A few weeks ago, we had a newsletter article that referenced the term “Third Places“.  The inclusion of the third place ( 

sometimes called “Third Space”) term resulted in a number of inquiries from readers.  Third Place usually refers to a place that you like to hang out.  Think of your favorite coffee shop, a park, an outdoor dining experience, etc.  A “First Place” is a person’s home.  A “Second Place” is an individuals place of work.  Third places encourage a sense of comfort, familiarity, loyalty and ownership.  The creation of these third places is consistently sought by businesses and communities as they seek to retain consumers and create quality of life for their residents.
 
The thought process behind “third place” is relatively new in terms of community and business planning- especially in the Midwest.  Over the past decade, you’ve probably seen more open air markets, outside dining, “parklets” and the inclusion of “hang out” areas associated with businesses.  Restaurants are activating sidewalks, bars have outdoor beer gardens, book stores have internal couch areas with tea, toy stores have jungle gym play areas.  These places are designed to increase customer stay times, draw more consumers, increase the frequency of visits and produce “word-of-mouth” advertising.  Although the creation of third places are a net positive for most businesses and communities, they do require expenditures and maintenance.  Here are some things to consider:
 
1. Third Places must be readily accessible by pedestrian and bike traffic.  These spots are designed as “hang outs”, so you need to give the general community access to the spaces where people are hanging out.  If you have to cross a major road at speed, or the location of the third place isn’t readily accessible to the general population, you won’t have a successful third place.
2.  Third places must have an emphasis on aesthetics, lighting and comfort.  A patch of grass isn’t a third place.  Putting a stage, lighting, benches, art and a water feature on that same patch of grass can create the foundation for a third place.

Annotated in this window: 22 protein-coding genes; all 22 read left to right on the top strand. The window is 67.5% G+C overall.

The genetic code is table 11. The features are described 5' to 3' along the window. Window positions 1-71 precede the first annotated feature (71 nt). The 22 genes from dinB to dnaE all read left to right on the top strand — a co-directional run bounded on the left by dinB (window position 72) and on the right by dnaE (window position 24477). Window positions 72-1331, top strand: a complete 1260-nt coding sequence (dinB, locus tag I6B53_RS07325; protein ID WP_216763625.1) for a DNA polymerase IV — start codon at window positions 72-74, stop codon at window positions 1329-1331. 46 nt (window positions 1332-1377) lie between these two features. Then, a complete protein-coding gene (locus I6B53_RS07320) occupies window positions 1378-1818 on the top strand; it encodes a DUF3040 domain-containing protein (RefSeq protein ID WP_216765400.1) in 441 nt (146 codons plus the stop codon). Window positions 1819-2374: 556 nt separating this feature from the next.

3.  Third places require consistent programming. Theater, music, events, reading groups, etc. must meet consistently and utilize the space to create vibrancy within the area.  Third places require an element of sustainability within their planning or they just won’t work.
4.  There are location targets for public third places.  Breezeways, underutilized parallel parking, side streets and vacant/underutilized lots can be converted to third spaces if people are generally in the area on foot now.  Again, third places don’t start off as traffic drivers, but they do help retain traffic.
5.  Private businesses can also generate third place areas.  Businesses that have wide sidewalks, underutilized rooms, property lines that extend past their building footprint, contain outdoor “decks” because of their building design, internal square footage that they need to effectively utilize- all of these areas have potential to become third places.  Third places work well for most retailers, restaurants and SOME services, but a business must ensure that the third space fits their brand image.
6.  Third places must contain unique (and when possible) interactive elements. If you simply throw a couple of benches into a breezeway, it’s probably not going to get used for its intended purpose.  However, if you put a spray park, public artwork and music in that same area (and program it), you will get consistent traffic.  If your business just puts up a fence to capture outdoor square footage, you will occasionally get use.  If you include games, site specific events, music and other interactive elements your third place can help drive and retain business traffic.

 

The old version of retail, restaurants and service based businesses functioned like a factory in the mind of a business.  People came in, got their stuff and left.  In the mind of the consumer, a growing segment yearn for “something to do” and access to cool places outside their home or work.  Businesses and communities have to find creative ways to activate areas around their business, and they need to work with cities to develop third places in pedestrian oriented, dense areas.  For communities and businesses willing to invest in themselves, investment in third spaces have tangible paybacks.  Though things like “quality of life” are often an “eye of the beholder” type of investment, more people in proximity to locally owned businesses retains more wealth locally, creates more sales opportunities and creates unique community ties which helps retain youth.
 
If you are a business looking to create some third places associated with your building, Emporia Main Street has resources to help.  If you are a citizen interested in the creation of third places for Emporia (or area communities), we have some examples that you can use.  Contact Emporia Main Street for more information.